Trade unionist calls for all-inclusive consultation

PUBLISHED : Tuesday, 22 October, 2013, 4:32am
UPDATED : Tuesday, 22 October, 2013, 4:32am

The upcoming political reform consultation should be inclusive and take into account ideas that include the pan-democrats' "public nomination" proposal, pro-establishment lawmaker Chan Yuen-han urged.

Chan, an honorary president of the Federation of Trade Unions, also said it would be "fine" if a pan-democrat were allowed to contest the chief executive election in 2017.

Chan's ideas appeared to contradict those of another FTU honorary president, Cheng Yiu-tong, who said on September 29 that it was unlikely that public nomination - under which some or all registered voters would be able to put forward chief executive candidates - would be included in the government's consultation paper.

In an interview with the Post, Chan said while the idea was unlikely to be accepted by Beijing, it should not be ignored by the administration.

"I think nothing really matters; you can put in all of [the ideas] - idealistic ones and those which include public nomination - you can include them all … as it requires a high level of understanding to solve this."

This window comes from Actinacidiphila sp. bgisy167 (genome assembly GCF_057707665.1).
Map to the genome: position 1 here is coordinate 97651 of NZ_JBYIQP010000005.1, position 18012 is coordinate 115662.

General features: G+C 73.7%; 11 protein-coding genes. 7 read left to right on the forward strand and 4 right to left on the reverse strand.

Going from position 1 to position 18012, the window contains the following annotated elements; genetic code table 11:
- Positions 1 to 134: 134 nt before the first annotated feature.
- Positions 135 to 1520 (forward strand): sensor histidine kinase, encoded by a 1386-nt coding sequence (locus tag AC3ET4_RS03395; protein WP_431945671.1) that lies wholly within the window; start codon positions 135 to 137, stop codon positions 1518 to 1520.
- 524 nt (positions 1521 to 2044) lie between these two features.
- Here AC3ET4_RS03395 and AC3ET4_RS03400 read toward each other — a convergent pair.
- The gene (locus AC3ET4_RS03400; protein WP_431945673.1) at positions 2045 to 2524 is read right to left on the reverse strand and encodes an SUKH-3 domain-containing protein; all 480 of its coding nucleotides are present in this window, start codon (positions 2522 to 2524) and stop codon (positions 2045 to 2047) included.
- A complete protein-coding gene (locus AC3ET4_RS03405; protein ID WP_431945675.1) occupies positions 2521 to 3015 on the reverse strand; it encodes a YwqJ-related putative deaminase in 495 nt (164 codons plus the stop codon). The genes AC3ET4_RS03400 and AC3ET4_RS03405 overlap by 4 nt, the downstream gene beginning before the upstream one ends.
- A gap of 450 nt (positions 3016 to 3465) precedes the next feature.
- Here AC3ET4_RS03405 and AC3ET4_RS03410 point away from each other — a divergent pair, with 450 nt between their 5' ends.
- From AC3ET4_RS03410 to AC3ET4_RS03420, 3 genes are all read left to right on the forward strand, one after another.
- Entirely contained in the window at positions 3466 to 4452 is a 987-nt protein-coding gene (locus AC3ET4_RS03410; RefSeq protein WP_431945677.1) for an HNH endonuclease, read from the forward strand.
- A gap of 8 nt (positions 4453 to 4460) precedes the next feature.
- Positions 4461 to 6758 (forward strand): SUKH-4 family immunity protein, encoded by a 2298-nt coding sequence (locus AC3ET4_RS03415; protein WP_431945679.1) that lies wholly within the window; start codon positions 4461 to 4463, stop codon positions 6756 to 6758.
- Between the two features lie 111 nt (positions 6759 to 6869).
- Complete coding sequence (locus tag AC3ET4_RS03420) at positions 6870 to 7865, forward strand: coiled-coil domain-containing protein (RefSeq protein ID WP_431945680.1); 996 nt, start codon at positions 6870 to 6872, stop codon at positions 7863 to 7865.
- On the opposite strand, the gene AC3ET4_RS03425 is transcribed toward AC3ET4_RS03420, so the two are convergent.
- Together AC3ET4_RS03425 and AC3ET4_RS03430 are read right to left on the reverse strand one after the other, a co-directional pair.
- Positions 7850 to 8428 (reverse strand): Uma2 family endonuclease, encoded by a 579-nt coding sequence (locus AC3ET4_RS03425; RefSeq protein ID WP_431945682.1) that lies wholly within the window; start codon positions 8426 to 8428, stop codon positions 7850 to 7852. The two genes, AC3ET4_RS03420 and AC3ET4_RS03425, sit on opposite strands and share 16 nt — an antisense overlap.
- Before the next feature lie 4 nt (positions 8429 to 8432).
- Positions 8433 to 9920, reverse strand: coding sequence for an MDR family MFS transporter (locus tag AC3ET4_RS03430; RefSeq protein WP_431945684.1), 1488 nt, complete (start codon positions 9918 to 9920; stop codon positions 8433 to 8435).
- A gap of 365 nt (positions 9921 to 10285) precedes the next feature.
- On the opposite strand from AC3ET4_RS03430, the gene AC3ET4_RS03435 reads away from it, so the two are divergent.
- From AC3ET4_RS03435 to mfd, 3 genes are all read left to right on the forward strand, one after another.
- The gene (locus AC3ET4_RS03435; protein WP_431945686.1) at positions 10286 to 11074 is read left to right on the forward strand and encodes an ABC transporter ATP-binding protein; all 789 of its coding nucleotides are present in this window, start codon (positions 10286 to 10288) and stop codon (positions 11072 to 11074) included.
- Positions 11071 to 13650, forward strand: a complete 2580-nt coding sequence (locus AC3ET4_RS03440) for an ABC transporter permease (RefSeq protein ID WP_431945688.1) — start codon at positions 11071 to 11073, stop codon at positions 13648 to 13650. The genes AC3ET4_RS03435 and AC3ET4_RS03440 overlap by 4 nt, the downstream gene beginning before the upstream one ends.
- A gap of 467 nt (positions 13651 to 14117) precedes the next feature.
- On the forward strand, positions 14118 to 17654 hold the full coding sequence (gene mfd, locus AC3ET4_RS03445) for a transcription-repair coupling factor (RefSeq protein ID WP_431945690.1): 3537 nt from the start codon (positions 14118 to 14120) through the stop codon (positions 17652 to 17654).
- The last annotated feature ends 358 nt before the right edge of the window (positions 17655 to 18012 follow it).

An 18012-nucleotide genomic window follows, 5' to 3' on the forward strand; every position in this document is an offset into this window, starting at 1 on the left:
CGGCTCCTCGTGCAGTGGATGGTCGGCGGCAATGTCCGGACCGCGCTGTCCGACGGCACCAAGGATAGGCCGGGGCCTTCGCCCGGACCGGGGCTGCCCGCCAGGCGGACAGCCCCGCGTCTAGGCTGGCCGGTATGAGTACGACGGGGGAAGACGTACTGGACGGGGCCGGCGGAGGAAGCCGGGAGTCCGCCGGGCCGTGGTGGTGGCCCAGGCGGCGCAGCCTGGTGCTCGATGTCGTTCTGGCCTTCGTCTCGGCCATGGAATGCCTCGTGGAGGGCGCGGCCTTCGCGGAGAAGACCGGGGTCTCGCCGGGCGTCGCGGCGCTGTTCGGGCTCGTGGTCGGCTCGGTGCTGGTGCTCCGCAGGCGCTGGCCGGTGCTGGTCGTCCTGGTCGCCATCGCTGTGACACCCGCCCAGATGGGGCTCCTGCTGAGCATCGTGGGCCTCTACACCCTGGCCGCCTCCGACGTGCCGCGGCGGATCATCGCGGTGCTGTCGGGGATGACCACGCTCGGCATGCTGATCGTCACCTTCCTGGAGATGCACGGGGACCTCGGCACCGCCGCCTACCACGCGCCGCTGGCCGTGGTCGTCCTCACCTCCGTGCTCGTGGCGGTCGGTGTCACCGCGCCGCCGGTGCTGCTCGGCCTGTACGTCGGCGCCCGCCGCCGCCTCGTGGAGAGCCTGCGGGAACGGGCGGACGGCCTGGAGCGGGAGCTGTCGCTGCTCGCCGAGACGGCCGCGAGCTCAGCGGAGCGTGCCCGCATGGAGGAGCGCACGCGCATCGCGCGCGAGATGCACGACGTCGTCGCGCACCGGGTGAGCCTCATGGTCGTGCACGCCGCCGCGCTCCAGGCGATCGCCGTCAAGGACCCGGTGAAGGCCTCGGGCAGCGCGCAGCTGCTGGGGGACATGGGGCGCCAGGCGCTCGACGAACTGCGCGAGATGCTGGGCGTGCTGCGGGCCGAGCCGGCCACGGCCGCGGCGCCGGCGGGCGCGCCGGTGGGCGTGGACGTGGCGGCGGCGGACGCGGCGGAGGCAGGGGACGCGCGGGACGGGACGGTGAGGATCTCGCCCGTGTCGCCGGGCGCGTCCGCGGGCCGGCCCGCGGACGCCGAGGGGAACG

On whether Beijing should allow the pan-democrats to run for the top job, Chan said: "That doesn't matter too; it's fine as long as you are a Hongkonger.

"I'm open to all proposals because our decision has to be accepted by Hongkongers, and I firmly believe that most people are objective about Hong Kong's situation on these issues."

Chan's remarks came after the government announced that a public consultation would begin this year on arrangements for the next chief executive and Legislative Council elections.

Justice Secretary Rimsky Yuen Kwok-keung did not rule out public nomination, but he said a suggestion "cannot be considered" if it contravened the Basic Law - which stated that chief executive candidates must be nominated by a "broadly representative" committee.

Chan supported Chief Executive Leung Chun-ying in his election campaign last year, but she said that the government's recent decision to deny Hong Kong Television Network (HKTV) a free-to-air television licence had brought public discontent against Leung to "breaking point".

Chan, who chairs the Legco's welfare panel, was also disappointed that Leung had said it was impossible to completely eliminate poverty, despite setting an official poverty line last month and acknowledging that 1.31 million Hong Kong citizens were officially poor.